A shortage of properties for sale in Keswick and the North Lakes is driving up prices and generating early sales.
Nick Elgey, property sales and marketing consultant with Hackney & Leigh in Keswick, said the key factor about the local housing market at present revolved around demand and supply.
“And there is a significant inbalance because there is such a shortage of properties coming onto the market,” said Mr Elgey, who is based at the estate agent’s office in Bank Street.
He said most sellers put their properties up for sale in September or October last year to capture buyers before the withdrawal of the Covid stamp duty holiday. The idea was to find a buyer and legally complete by April.
He added that the stamp duty holiday was now waning and the issue in Keswick was that there were very few properties for sale and those that come on the market are contested quickly with multiple offers being put in, leading to prices being driven up “substantially.”
Mr Elgey said there was evidence of prices increasing for detached properties with gardens in prime “aspirational” locations in central Keswick, particularly off Ambleside Road, Lonsty, Springs Road and Rogerfield.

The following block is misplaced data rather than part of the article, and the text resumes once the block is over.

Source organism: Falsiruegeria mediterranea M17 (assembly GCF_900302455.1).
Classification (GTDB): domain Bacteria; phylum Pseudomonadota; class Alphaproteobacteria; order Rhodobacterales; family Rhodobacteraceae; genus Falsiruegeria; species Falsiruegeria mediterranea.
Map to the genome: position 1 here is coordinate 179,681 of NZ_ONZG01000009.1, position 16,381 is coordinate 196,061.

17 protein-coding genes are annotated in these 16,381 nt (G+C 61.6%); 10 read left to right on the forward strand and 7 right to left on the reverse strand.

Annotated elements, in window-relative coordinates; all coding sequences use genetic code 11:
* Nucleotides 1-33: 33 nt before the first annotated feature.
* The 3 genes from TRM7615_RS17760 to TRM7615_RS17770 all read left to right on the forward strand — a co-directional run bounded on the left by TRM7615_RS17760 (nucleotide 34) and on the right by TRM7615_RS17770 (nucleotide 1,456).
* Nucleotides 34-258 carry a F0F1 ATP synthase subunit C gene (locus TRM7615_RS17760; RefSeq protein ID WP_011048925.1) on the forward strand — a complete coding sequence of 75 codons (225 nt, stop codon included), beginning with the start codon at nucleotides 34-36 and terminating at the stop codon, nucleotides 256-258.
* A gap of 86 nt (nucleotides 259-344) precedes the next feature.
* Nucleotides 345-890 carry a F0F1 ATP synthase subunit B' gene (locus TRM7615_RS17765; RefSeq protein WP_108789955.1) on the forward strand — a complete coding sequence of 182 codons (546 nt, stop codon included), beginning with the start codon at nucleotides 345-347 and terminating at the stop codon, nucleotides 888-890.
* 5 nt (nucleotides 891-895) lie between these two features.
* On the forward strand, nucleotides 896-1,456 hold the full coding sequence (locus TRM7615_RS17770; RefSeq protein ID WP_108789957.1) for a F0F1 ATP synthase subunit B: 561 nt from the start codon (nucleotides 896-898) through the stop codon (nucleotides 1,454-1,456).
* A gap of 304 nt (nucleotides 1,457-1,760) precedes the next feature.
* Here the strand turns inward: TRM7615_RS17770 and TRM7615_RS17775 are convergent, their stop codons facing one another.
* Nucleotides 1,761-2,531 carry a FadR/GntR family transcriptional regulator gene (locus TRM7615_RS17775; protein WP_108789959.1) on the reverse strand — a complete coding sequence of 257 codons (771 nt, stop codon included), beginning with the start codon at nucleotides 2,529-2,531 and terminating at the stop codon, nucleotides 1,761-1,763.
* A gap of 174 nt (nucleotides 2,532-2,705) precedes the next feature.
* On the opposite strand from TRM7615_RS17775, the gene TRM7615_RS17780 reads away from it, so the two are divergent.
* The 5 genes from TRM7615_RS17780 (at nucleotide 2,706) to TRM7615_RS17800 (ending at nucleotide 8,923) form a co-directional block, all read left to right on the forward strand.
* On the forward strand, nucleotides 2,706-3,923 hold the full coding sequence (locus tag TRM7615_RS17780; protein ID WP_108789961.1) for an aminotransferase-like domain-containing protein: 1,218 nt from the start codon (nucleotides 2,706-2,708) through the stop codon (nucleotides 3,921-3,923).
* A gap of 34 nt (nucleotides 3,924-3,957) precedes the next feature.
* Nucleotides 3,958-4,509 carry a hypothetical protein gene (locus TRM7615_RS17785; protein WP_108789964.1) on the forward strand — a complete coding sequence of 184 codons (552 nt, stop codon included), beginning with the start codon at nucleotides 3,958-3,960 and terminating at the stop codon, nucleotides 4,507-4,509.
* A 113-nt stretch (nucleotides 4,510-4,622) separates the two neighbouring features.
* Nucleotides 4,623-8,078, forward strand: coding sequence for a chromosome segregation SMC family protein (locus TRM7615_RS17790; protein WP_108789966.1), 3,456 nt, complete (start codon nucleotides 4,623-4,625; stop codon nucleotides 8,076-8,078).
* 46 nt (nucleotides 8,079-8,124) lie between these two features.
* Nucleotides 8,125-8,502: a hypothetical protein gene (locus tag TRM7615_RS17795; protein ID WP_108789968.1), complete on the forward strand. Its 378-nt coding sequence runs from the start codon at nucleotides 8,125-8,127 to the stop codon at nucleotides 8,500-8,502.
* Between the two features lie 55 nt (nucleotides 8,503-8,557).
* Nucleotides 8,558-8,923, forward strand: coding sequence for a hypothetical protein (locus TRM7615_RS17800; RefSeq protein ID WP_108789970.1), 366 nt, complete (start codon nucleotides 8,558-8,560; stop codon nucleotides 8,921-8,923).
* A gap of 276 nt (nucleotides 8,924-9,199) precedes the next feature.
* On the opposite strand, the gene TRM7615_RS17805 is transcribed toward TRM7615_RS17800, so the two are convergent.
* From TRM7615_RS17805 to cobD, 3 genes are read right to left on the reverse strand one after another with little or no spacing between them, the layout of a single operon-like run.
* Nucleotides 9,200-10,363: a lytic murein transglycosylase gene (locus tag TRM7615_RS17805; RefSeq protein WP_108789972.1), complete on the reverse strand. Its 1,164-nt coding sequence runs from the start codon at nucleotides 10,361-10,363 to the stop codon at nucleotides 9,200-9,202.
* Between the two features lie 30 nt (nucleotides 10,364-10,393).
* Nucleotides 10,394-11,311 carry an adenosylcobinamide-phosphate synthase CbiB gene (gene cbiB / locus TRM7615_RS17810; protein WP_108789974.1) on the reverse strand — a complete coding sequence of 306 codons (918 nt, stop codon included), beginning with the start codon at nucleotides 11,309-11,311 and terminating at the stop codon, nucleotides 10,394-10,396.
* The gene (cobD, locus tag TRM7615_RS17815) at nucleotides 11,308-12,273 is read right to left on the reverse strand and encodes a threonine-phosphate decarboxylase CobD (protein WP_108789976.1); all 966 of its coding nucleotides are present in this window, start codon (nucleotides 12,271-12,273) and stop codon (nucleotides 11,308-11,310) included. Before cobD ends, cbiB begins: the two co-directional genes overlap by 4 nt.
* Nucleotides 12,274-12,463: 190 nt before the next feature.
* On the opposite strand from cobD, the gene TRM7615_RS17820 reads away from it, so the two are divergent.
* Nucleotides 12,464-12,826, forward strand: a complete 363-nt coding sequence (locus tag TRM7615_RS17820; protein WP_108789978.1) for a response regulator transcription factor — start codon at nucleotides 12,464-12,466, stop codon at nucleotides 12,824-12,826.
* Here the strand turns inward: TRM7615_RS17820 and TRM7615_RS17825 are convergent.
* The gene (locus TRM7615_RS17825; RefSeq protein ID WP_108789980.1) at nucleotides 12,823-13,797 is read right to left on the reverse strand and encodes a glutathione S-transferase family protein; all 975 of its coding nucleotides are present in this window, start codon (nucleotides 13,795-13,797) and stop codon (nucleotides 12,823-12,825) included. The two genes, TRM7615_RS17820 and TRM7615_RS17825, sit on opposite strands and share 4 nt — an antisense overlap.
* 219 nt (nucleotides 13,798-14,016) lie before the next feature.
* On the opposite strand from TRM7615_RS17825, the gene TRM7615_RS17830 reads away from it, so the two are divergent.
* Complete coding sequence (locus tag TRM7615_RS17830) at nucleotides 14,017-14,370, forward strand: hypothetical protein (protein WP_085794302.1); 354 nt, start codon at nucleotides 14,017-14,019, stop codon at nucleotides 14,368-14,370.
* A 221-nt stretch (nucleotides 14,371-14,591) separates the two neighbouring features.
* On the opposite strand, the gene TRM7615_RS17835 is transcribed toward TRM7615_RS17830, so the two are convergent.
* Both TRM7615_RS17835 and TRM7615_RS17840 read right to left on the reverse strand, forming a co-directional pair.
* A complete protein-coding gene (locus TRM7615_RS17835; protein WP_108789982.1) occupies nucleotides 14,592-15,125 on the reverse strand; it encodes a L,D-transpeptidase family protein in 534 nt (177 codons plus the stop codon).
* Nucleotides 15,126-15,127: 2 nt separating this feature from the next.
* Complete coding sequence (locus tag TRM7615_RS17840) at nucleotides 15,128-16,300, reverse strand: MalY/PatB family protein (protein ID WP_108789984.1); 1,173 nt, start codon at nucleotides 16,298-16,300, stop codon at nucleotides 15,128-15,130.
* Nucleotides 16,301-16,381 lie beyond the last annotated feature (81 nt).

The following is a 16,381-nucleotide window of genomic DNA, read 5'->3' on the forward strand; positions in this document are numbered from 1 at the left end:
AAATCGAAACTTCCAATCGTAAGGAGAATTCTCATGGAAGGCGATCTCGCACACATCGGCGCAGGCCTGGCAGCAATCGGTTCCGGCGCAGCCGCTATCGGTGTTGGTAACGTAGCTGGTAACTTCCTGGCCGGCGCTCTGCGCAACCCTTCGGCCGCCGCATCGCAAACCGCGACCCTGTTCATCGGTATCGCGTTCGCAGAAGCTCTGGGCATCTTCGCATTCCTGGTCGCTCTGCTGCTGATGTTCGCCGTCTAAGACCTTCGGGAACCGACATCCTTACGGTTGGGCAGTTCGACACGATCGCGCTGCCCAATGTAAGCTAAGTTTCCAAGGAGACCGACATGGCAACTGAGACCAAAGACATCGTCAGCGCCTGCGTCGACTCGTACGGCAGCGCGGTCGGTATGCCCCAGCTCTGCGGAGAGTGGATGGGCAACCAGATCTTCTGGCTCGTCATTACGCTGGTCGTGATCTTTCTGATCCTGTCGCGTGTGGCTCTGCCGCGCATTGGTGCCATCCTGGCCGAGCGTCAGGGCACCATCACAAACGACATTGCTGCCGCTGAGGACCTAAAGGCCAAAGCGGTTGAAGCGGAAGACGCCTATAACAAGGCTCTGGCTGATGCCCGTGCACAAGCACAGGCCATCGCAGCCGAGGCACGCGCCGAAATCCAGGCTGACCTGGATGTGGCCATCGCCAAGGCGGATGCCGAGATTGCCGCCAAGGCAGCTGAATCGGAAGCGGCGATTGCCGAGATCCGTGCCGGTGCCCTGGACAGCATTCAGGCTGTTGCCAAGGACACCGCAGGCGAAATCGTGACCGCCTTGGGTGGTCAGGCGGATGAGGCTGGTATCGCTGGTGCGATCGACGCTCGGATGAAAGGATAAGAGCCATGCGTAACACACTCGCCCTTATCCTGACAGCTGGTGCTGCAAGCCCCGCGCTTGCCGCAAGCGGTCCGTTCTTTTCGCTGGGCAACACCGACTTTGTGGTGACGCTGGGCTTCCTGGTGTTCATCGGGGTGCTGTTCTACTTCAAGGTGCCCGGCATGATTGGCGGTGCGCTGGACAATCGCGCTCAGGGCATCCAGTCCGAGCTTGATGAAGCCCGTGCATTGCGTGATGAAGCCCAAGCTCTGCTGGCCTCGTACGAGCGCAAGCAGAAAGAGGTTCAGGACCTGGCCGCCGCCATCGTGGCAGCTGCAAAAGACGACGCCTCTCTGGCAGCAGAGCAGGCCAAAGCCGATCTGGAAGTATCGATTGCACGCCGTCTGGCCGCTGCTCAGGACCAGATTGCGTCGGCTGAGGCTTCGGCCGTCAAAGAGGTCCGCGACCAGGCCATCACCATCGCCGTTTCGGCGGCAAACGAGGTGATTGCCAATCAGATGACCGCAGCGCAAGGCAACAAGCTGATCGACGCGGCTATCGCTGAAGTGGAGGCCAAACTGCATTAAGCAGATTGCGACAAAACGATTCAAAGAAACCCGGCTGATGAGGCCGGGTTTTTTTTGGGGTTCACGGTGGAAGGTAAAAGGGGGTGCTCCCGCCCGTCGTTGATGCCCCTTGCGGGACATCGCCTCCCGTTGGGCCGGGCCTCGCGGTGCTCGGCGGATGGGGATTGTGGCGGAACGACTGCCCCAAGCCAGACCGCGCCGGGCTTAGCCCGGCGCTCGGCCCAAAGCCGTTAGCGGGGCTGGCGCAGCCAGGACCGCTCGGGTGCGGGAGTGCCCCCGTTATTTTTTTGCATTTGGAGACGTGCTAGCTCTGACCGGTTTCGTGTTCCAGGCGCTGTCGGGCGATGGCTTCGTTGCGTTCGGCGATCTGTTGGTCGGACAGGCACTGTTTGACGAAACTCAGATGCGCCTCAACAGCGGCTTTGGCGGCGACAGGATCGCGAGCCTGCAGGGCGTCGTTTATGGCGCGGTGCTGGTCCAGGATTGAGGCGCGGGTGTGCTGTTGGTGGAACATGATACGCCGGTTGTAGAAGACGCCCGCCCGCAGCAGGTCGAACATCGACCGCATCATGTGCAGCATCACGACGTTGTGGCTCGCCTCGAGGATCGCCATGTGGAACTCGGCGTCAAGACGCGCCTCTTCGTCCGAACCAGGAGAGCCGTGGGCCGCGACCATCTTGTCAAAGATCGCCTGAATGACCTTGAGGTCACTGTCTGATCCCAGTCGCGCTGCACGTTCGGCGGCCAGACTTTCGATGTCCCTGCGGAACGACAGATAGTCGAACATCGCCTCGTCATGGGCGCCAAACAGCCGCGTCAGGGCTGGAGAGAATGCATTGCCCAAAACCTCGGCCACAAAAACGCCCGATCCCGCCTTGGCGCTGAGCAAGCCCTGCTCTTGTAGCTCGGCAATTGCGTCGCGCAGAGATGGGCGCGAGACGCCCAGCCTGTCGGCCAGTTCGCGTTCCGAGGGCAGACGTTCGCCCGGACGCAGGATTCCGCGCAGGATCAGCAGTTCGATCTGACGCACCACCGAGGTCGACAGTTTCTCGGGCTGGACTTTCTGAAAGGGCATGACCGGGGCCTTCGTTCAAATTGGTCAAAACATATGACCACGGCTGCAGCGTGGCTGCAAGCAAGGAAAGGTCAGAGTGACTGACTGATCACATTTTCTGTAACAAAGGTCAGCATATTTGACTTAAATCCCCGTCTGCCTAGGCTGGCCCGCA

He said local people were waiting for them to come on the market and they were competing against “nationals” who can afford to buy them as a second home.
“With hotels reopening, we are seeing enquiries from prospective buyers who are not local and we are also being approached by professional home hunters who are paid to find properties for high network clients,” he added.
He said there had been instances of people buying without physically viewing a property.
They were viewing through video channels or by sending a representative to look at a property.
Mr Elgey cited an instance of two doctors from London who did not view a property but instead sent an independent professional adviser around to compile a full report and create a video.
“When talking about properties worth a third of a million or more, I still want the buyer to physically view it,” he said.
But he said there were still houses in town that did not sell quickly and they were local-occupancy restricted properties which did not appeal to buyers from out of the area.